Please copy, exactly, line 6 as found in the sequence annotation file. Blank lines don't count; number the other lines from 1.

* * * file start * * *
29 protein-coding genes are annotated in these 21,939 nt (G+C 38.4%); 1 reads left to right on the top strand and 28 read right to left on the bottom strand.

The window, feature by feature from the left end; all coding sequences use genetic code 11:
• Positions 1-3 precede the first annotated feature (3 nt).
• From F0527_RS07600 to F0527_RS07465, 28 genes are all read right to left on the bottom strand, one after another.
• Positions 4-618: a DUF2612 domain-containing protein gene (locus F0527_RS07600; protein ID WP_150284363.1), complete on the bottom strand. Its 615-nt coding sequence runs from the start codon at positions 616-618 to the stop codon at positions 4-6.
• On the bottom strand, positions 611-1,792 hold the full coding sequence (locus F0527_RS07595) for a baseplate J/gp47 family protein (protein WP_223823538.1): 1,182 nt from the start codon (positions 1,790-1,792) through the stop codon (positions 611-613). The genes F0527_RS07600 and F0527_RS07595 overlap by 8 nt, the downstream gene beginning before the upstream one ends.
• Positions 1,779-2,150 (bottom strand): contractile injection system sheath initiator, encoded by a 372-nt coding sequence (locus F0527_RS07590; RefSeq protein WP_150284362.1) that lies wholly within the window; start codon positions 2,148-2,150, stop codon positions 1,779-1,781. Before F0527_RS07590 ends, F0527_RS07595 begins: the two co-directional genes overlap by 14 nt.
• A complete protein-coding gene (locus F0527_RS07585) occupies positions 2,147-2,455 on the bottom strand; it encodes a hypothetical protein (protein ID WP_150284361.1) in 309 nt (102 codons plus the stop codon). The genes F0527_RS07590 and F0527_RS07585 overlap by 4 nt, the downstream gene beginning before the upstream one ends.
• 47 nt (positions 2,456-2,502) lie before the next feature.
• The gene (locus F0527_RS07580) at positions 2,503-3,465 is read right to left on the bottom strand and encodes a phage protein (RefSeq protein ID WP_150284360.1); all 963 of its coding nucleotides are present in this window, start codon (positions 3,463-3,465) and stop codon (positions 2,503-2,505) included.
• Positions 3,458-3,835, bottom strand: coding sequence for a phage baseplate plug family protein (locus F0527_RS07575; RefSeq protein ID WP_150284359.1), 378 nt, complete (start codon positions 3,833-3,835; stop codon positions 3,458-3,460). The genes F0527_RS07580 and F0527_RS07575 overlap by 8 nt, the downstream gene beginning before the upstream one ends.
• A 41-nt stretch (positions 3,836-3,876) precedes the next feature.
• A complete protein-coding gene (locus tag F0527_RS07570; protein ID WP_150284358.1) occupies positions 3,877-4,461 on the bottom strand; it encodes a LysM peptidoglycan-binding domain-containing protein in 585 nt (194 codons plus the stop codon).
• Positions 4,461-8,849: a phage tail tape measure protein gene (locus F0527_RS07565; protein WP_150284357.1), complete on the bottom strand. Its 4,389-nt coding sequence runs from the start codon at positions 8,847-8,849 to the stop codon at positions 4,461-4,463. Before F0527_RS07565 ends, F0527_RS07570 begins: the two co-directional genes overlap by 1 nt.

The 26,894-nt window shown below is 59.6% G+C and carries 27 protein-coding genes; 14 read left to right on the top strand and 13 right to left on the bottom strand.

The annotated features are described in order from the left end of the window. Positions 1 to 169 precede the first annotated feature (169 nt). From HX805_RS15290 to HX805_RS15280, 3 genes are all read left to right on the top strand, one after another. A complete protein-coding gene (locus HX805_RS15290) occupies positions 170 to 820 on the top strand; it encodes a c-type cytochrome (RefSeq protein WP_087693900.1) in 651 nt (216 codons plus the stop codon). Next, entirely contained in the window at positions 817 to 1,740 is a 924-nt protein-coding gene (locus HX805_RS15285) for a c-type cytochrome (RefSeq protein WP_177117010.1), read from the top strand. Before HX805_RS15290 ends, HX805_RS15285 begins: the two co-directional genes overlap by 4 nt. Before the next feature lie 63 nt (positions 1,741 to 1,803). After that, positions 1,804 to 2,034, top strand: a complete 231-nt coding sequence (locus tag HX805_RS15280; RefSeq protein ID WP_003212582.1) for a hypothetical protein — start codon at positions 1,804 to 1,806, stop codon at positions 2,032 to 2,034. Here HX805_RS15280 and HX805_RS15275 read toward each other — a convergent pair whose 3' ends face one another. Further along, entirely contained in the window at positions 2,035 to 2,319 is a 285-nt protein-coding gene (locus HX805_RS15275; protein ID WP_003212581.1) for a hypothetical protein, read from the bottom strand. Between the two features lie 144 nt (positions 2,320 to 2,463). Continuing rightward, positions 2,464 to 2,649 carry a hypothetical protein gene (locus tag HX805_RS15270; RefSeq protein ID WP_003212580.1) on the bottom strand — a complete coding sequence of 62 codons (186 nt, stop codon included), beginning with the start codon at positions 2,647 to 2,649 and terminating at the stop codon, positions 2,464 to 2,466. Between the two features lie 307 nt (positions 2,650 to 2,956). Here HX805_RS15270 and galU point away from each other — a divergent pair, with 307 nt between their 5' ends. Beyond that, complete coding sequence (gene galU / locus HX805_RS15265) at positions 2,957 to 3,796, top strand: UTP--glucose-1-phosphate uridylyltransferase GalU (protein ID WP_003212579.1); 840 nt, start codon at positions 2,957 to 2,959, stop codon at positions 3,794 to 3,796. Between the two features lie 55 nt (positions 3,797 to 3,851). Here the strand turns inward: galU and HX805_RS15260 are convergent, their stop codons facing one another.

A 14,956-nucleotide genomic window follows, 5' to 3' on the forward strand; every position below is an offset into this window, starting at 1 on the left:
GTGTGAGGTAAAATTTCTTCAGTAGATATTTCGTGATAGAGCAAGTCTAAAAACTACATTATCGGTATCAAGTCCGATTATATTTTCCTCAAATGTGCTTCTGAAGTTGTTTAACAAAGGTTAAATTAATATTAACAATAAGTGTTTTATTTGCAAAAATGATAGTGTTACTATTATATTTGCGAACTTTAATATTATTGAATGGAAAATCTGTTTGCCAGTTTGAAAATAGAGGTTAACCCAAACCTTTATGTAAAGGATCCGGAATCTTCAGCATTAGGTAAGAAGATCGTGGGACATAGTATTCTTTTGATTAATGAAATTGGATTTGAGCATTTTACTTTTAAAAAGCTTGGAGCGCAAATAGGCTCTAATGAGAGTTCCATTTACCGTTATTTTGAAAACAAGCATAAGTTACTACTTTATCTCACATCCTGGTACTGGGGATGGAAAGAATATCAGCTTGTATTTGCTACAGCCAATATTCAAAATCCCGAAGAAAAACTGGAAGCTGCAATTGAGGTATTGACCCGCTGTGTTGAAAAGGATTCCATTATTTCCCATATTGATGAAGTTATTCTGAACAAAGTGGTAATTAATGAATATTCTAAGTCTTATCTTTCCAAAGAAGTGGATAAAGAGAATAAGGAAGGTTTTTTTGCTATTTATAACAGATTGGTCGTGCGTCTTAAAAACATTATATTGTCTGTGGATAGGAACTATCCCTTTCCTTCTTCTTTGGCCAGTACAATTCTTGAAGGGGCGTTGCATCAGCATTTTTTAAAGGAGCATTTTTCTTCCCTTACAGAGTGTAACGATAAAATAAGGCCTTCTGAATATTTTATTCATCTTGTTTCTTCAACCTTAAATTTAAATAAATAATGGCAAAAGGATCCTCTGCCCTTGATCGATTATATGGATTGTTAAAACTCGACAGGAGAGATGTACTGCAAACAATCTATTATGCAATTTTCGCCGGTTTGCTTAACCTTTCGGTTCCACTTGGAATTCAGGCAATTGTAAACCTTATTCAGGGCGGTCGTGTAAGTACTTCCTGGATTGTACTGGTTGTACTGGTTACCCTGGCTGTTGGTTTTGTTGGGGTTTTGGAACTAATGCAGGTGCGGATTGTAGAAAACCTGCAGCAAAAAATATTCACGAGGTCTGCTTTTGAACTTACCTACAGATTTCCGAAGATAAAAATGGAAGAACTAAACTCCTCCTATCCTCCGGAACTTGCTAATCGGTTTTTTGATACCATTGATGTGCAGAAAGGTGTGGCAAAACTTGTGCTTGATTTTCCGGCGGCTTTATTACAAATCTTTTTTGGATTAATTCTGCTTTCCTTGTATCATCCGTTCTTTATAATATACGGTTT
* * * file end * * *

• On the bottom strand, positions 611-1,792 hold the full coding sequence (locus F0527_RS07595) for a baseplate J/gp47 family protein (protein WP_223823538.1): 1,182 nt from the start codon (positions 1,790-1,792) through the stop codon (positions 611-613). The genes F0527_RS07600 and F0527_RS07595 overlap by 8 nt, the downstream gene beginning before the upstream one ends.